And I think. And I try things. And explore within and without. And make mistakes. And I learn. And some of the mistakes I make should be common sense issues, but not for me. Which is also why I share what I learn, because what’s “common sense” for one person isn’t common sense for everyone.

And I will be the first to admit that besides making mistakes or occasionally saying something or doing something in a way I didn’t intend, there’s nothing I’ve done that I ever felt couldn’t have been done better. And regardless of how much I learn or how confident I feel, or how long I go without making mistakes, I will continue to think this.

And to me, this is a good thing. Because the moment you are certain that you know the one and only way is the moment you leave no room to learn that you’re wrong (even if you’re right).

So yeah, while many of the things I share will not be particularly challenging for most people most of the time (and that would get annoying if that were the case), these things I share can still be of value in helping people to reaffirm what they already believe or be reminded of things they already know, but haven’t been practicing.

But it really isn’t until I challenge people that I have the potential to make a significant difference. As a wise person once said, “If it doesn’t challenge you, it doesn’t change you.”

And while I don’t believe this to be 100% true — because I believe that you can also lead by example — getting people to face challenges is challenging, at best. People often resist challenges, resist change, and resist discomfort. But that is where growth occurs.

And I can say from experience, as someone who has deliberately faced challenges for over 1,289 days, it has been the most rewarding and most illuminating time of my life. And nearly everything I write about is a result of that.

I wouldn’t trade it for anything.

And I hope on some level, that what I share eventually influences some people in ways that enhance their lives specifically because I did make them think, or stretch, or grow.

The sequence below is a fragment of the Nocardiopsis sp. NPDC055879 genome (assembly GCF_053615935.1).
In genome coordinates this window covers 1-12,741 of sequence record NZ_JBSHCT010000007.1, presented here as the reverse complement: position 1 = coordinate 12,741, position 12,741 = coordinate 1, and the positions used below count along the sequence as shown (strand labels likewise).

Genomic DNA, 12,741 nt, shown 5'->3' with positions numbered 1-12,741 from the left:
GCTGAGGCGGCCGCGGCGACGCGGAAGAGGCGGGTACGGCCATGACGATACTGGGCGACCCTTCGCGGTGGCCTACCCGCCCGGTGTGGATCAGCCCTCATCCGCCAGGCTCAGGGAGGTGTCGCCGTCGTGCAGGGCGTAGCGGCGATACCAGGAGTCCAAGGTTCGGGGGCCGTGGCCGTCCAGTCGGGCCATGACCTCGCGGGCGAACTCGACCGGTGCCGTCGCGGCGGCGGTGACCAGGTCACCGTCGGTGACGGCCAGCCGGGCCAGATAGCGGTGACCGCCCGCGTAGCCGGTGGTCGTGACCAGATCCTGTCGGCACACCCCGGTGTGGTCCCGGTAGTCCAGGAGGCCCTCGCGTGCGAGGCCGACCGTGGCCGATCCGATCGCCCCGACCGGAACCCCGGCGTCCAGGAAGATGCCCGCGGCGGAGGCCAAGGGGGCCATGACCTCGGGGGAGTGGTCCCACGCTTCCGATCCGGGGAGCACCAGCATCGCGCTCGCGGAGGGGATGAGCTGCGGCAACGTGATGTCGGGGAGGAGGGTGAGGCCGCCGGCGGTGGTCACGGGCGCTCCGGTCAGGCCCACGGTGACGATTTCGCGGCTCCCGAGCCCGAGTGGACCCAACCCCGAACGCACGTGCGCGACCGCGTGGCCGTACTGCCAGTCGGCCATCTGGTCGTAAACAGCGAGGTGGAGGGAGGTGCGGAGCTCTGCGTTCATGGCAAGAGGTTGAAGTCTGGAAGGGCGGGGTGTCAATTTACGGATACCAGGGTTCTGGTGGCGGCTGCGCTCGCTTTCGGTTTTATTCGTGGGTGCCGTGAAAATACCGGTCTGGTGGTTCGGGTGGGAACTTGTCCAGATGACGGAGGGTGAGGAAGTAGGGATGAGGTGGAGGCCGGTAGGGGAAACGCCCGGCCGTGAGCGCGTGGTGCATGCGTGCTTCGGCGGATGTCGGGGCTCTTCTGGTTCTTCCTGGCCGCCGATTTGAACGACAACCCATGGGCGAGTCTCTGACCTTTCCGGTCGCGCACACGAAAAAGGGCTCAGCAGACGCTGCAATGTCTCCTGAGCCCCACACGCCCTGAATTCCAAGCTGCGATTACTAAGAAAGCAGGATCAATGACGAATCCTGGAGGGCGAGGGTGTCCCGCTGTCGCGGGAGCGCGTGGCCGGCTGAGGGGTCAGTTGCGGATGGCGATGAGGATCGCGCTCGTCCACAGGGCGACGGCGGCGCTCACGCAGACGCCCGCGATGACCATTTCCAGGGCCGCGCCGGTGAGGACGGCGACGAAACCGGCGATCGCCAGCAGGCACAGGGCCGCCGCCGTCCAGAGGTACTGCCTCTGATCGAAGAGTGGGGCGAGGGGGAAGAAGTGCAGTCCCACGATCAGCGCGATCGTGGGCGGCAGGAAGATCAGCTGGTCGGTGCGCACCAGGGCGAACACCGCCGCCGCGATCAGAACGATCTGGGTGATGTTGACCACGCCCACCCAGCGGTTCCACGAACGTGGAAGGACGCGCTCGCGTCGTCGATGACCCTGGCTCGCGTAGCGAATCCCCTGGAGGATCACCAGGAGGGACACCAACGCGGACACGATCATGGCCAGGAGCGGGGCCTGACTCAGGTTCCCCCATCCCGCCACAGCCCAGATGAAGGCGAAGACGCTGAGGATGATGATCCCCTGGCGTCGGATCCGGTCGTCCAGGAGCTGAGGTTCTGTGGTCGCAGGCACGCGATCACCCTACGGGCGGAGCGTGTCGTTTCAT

And that’s why some of my posts may occasionally be more challenging than others.

“The sad thing is that, even though we know our lives aren’t working in certain areas, we are still afraid to change. We are locked into our comfort zone, no matter how self-destructive it may be. Yet, the only way to get out of our comfort zone and to be free of our problems and limitations is to get uncomfortable. We can only experience freedom in direct proportion to the amount of truth that we are willing to accept without running away.” — Robert Anthony

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Strength from discomfort

Strength from discomfort

A world that continually caters to making people more and more comfortable creates a world full of people who are less and less capable of coping with — and being open to — even the slightest discomfort or inconvenience.

We need to teach people to be able to deal with the challenges of life, not attempt to remove them all.

There will always be bullying. There will always be inclement weather. Flight delays. Long lines. Loud neighbors. Bumps in roads. Rule breakers…

Don’t give your child an unusual name, they’ll get made fun of? No. How about we provide children with the ability to effectively deal with name-calling and to not have their self-esteem be under other people’s control. How about we teach critical thinking and real-world problem-solving skills?

How about we teach people effective coping and communication skills and stop encouraging a world of people who simply want to make noise and complain?

I’m sorry, but not having enough whipped cream on your Mocha Frappuccino is not a real problem. Having to wait in line is not a real problem. Being bored is not a real problem.

If you’re on fire, yeah, that’s a real problem.

The above inconveniences are simply symptoms of a problem. And the problem is that we should all be able to easily and effectively deal with these things without them turning into some kind of negative “event” in our lives.

Don’t give people or minor inconveniences the power to ruin your day. As that will be a day of your life wasted.